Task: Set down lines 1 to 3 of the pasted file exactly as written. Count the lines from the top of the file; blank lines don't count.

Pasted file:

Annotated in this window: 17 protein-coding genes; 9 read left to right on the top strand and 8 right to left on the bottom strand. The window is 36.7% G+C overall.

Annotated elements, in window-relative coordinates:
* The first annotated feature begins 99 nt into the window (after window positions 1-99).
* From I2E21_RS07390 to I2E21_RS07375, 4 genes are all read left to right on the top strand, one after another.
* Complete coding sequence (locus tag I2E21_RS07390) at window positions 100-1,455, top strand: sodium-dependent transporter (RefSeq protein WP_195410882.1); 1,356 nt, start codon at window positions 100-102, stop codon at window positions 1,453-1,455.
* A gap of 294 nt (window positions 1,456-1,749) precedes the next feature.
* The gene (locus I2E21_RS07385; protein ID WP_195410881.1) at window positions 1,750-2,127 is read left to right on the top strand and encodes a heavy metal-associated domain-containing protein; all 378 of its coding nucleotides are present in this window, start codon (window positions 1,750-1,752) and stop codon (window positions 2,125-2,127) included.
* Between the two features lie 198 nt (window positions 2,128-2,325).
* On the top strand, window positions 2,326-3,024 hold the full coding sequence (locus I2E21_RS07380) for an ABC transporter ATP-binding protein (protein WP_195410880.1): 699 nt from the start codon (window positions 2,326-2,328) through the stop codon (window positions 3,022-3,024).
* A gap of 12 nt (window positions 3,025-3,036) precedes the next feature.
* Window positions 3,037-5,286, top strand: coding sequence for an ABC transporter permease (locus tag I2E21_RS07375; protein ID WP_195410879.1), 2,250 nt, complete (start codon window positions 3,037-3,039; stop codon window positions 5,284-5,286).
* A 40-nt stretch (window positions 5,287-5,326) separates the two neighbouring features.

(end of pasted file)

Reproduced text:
Annotated in this window: 17 protein-coding genes; 9 read left to right on the top strand and 8 right to left on the bottom strand. The window is 36.7% G+C overall.

Annotated elements, in window-relative coordinates:
* The first annotated feature begins 99 nt into the window (after window positions 1-99).